Vol­un­teers help vis­i­tors to get the most from the con­fer­ence

China Daily (USA) - - WORLD - By SHI XIAOFENG in­Wuzhen, Zhe­jiang shixf@chi­nadaily.com.cn

More than 1,000 vol­un­teers are work­ing at the thirdWorld In­ter­net Con­fer­ence in Wuzhen, Zhe­jiang prov­ince, which con­tin­ues through Fri­day.

Nearly 6,300 stu­dents from 15 uni­ver­si­ties in Zhe­jiang prov­ince sub­mit­ted their ap­pli­ca­tions within two weeks af­ter the for­mal call for vol­un­teers in Septem­ber.

“We se­lected 1,072 vol­un­teers — 129 of them will work at the venue, and the rest will be dis­patched to the re­cep­tion cen­ter, the news cen­ter, the air­port and ho­tels,” says Lu Ningn­ing, vol­un­teer-ser­vice li­ai­son of the or­ga­niz­ing com­mit­tee.

Ac­cord­ing to Lu, all vol­un­teers must be able to speak at least one for­eign lan­guage.

They can pro­vide mul­ti­lin­gual ser­vices for 10 for­eign lan­guages in to­tal: English, Ger­man, Ja­panese, Por­tuguese, Rus­sian, Span­ish, Ital­ian, Turk­ish, Korean and French.

All vol­un­teers have taken classes aboutWIC­knowl­edge, trans­porta­tion routes in­Wuzhen and eti­quette.

“I learned a lot through the train­ing,” says Yang Ning, a sopho­more in Zhe­jiang Univer­sity of Me­dia and Com­mu­ni­ca­tions.

Yang ma­jored in pub­lic re­la­tions and worked as a vol­un­teer in the photo cen­ter to serve re­porters at the G20 Sum­mit held two months ago in Hangzhou, about 90 kilo­me­ters fromWuzhen.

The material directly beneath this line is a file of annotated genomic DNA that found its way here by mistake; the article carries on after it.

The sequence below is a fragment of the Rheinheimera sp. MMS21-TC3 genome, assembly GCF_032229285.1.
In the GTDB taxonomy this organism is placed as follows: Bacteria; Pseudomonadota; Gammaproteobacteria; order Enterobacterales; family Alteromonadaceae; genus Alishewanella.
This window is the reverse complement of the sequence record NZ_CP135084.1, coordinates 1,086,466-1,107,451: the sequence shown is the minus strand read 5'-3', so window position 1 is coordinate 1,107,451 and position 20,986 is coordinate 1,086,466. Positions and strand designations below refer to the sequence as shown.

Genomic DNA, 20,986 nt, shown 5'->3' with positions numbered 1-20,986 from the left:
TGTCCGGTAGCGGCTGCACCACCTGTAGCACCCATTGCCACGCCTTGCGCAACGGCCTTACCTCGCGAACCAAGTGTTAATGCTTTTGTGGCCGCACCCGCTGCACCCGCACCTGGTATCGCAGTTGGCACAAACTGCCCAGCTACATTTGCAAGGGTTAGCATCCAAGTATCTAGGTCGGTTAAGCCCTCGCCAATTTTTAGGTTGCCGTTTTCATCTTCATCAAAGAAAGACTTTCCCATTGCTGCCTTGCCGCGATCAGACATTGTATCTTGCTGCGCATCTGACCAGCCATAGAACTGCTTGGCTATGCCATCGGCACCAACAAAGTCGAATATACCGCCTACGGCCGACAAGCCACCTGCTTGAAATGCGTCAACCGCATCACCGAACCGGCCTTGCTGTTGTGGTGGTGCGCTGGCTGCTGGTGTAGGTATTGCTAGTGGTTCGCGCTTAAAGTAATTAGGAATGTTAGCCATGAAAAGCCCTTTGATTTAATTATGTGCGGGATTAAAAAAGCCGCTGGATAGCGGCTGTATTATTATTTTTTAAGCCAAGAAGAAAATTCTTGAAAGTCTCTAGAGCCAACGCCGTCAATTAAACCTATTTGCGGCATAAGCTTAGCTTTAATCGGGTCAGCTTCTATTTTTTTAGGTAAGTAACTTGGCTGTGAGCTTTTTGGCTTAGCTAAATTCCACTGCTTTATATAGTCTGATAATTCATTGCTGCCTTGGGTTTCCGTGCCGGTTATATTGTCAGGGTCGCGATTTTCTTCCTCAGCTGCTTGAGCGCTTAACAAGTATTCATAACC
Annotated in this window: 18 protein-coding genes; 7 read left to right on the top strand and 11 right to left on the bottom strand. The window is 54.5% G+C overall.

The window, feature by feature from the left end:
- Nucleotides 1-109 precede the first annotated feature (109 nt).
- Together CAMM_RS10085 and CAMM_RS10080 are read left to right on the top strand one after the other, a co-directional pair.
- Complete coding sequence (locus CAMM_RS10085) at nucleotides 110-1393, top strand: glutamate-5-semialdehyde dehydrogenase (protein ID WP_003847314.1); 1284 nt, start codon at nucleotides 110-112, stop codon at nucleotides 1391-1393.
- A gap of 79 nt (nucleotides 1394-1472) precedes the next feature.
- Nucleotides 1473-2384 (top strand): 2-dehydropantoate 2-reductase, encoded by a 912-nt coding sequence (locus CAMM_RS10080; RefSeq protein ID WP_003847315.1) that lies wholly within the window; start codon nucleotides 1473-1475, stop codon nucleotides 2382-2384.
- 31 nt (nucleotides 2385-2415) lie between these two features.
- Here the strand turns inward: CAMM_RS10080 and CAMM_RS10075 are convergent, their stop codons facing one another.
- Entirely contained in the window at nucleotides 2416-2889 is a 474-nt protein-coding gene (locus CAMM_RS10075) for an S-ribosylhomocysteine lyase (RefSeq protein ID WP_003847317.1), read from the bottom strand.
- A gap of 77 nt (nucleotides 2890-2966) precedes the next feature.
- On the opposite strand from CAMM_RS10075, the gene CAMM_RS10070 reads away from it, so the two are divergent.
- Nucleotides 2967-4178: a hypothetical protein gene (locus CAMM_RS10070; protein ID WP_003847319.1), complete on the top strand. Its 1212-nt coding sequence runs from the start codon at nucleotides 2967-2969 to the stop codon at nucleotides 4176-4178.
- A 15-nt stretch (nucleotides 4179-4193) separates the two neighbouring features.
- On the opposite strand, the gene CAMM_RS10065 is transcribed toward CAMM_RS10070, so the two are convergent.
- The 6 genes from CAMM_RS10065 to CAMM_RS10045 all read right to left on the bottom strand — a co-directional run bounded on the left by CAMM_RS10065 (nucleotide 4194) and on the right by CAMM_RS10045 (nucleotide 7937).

“The Hangzhou sum­mit was an un­for­get­table ex­pe­ri­ence,” he says.

He reg­is­tered im­me­di­ately Wang Yanni, through ac­count no­tice.

Wang Yanni is a se­nior in Zhe­jiang Univer­sity, ma­jor­ing in in­ter­pre­ta­tion and trans­la­tion. “I am so ex­cited,” she says. She failed to win a vol­un­teer spot in the third round of re­cruit­ment last year.

“But this year, I was re­cruited in the first round,” she says.

“The con­fer­ence gath­ers a lot of in­ter­net-in­dus­try elites. I read some of their sto­ries. I may have the chance to meet them face to face,” Wang says. the of­fi­cial WeChat when he saw the

It is the sec­ond time for Jin Xiany­ing to join the vol­un­teer team.

Jin is in the same univer­sity asWang and is a ju­nior ma­jor­ing in Chi­nese lan­guage and lit­er­a­ture. The Jilin na­tive from North­east China can speak Korean and English.

She says her ex­pe­ri­ence last year was “un­ex­pected”.

“Many peo­ple ap­plied, so I fol­lowed,” says Jin, who saw the re­cruit­ing an­nounce­ment in a lo­cal on­line-chat group.

“I just wanted to give it a try. I didn’t think I could pass all the tests.”

But Jin had an ad­van­tage: She was the only ap­pli­cant for the Korean-lan­guage ser­vice va­cancy.

She worked as an one-onone VIP ser­vice vol­un­teer.

“Con­fi­den­tial­ity is the prime re­quire­ment. The ex­pe­ri­ence widened my vi­sion. So I ap­plied again this year with­out any hes­i­ta­tion.”

This time, Jin­had­to­com­pete with other ap­pli­cants.

“More young peo­ple are will­ing to serve so­ci­ety and help oth­ers. So I had to do a lot of prepa­ra­tion.”

The con­fer­ence gath­ers a lot of in­ter­net-in­dus­try elites. I may have the chance to meet them face to face.” vol­un­teer


Zhu Fei (right) and his food com­pany thrive thanks to a high­tech boost in Wuzhen.

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